The rally in oil prices over the past three months has been impressive, building confidence among market analysts that prices are heading in the right direction. But part of the gains can be at least partially attributed to the sharp increase in interest in oil exchange traded products.
The Wall Street Journal reports that net bets on rising oil prices represented 40 percent of all the front-month and second-month U.S. oil futures contracts in 2015 and 2016. There has been an uptick in money in exchange traded products compared to investments in broader commodity indexes. “If you have one instrument that’s as much as 40% of the total open interest in the front contract and it’s mostly long, that clearly creates froth on the price,” said Ed Morse, global head of commodities research at Citigroup, according to the WSJ. Related: The Offshore Oil Business Is Crippled And It May Never Recover
In other words, money is piling into oil exchange traded products, such as ETFs, that specifically trade crude oil, as investors become interested in gaining direct exposure to a potential oil rally. At the end of 2015, money invested in exchange traded products exposed to specific commodities surpassed the value of swaps in broader commodity indexes.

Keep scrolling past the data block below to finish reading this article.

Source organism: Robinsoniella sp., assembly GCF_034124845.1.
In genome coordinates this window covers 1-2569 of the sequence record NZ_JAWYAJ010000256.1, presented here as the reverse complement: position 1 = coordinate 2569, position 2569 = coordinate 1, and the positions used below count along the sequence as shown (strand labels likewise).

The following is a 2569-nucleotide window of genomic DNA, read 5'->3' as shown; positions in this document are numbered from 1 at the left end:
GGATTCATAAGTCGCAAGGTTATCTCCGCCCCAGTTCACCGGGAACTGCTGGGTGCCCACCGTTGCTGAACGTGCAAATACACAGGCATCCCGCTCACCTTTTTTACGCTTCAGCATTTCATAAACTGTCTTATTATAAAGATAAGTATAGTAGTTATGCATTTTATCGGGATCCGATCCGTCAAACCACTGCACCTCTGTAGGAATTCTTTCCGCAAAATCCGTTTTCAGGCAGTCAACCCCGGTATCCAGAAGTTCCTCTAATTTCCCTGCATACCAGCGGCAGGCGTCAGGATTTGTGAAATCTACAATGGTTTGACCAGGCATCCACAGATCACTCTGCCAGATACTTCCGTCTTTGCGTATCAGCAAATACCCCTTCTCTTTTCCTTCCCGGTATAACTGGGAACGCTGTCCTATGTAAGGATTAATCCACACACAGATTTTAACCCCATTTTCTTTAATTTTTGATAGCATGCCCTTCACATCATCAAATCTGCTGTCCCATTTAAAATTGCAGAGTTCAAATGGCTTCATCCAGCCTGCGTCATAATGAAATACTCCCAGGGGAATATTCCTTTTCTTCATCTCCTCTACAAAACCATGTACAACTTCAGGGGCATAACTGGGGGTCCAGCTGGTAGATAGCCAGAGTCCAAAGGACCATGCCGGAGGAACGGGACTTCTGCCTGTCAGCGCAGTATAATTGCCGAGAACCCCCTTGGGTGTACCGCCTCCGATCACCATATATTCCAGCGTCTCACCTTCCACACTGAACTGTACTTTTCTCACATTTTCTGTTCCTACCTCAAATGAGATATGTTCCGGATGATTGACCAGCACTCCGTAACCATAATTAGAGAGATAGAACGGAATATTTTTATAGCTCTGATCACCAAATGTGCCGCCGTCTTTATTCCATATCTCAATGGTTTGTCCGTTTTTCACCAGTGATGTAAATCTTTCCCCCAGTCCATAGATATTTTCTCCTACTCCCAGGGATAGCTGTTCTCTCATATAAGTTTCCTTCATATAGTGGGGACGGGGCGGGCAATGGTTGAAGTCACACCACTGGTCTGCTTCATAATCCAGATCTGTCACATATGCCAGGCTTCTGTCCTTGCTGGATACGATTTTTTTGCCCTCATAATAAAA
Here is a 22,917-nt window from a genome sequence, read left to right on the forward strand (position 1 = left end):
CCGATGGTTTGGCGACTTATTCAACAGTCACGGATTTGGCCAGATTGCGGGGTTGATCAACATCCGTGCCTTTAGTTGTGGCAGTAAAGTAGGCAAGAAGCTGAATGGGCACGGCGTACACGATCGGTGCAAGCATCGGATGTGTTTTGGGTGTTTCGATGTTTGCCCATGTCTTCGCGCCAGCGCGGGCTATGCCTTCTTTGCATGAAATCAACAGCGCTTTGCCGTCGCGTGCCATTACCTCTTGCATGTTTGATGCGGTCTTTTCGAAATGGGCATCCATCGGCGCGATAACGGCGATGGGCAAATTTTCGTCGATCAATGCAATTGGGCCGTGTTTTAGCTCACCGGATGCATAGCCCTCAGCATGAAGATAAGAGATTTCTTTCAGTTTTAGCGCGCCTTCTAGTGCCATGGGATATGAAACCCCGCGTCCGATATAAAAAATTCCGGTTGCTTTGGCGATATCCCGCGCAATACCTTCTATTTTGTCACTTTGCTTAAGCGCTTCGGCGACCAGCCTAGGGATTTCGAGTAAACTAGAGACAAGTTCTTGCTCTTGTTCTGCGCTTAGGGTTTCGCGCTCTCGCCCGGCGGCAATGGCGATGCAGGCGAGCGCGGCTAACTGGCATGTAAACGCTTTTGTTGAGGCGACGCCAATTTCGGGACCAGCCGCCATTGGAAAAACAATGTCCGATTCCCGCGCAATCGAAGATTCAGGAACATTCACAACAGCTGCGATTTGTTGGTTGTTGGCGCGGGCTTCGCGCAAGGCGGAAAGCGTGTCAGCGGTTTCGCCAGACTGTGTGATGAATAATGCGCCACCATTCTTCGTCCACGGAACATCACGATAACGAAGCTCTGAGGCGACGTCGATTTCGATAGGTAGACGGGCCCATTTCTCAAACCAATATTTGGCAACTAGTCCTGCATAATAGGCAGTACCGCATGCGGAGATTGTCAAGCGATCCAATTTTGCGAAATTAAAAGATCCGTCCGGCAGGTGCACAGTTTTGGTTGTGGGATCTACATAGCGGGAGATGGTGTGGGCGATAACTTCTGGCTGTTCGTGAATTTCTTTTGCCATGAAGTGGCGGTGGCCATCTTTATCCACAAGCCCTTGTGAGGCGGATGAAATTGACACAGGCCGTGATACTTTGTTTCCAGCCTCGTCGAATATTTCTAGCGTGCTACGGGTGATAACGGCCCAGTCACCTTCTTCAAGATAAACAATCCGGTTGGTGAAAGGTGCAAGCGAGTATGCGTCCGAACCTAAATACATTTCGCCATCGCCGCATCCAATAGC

The collapse in crude oil prices has created a once-in-a-generation opportunity to profit big from a rebound – assuming a strong rebound occurs. That has investors jumping out of diversified commodity indexes and into specific ETFs on crude oil. Investing in commodities “is becoming much more specific to short-term opportunistic [trading], rather than long-term strategic portfolio diversification,” Kevin Norrish, head of commodities research at Barclays, told the WSJ. “We’ve had huge volatility and if you got the timing right, you certainly could have made a huge amount of money this year in commodities.” Related: Are Low Oil Prices A Bigger Threat Than Terrorism For Algeria?
Of course, the frenzy in ETFs has, in turn, helped to push up oil prices. Speculative-driven price rallies are always more fragile than ones clearly driven by changing fundamentals. As soon as positions pile into one side of a price change, the chances of a correction moving prices back the other way tend to rise. That is especially true if the rally appears to exceed what is justified by the underlying fundamentals.
For now, the rally is holding just shy of $50 per barrel. And indeed the fundamentals are improving – U.S. supply is falling quickly and demand continues to rise at a 1.2 million barrel-per-day annual pace. If the rally continues, ETFs could be returning a lot of money to investors.
By Charles Kennedy of Oilprice.com
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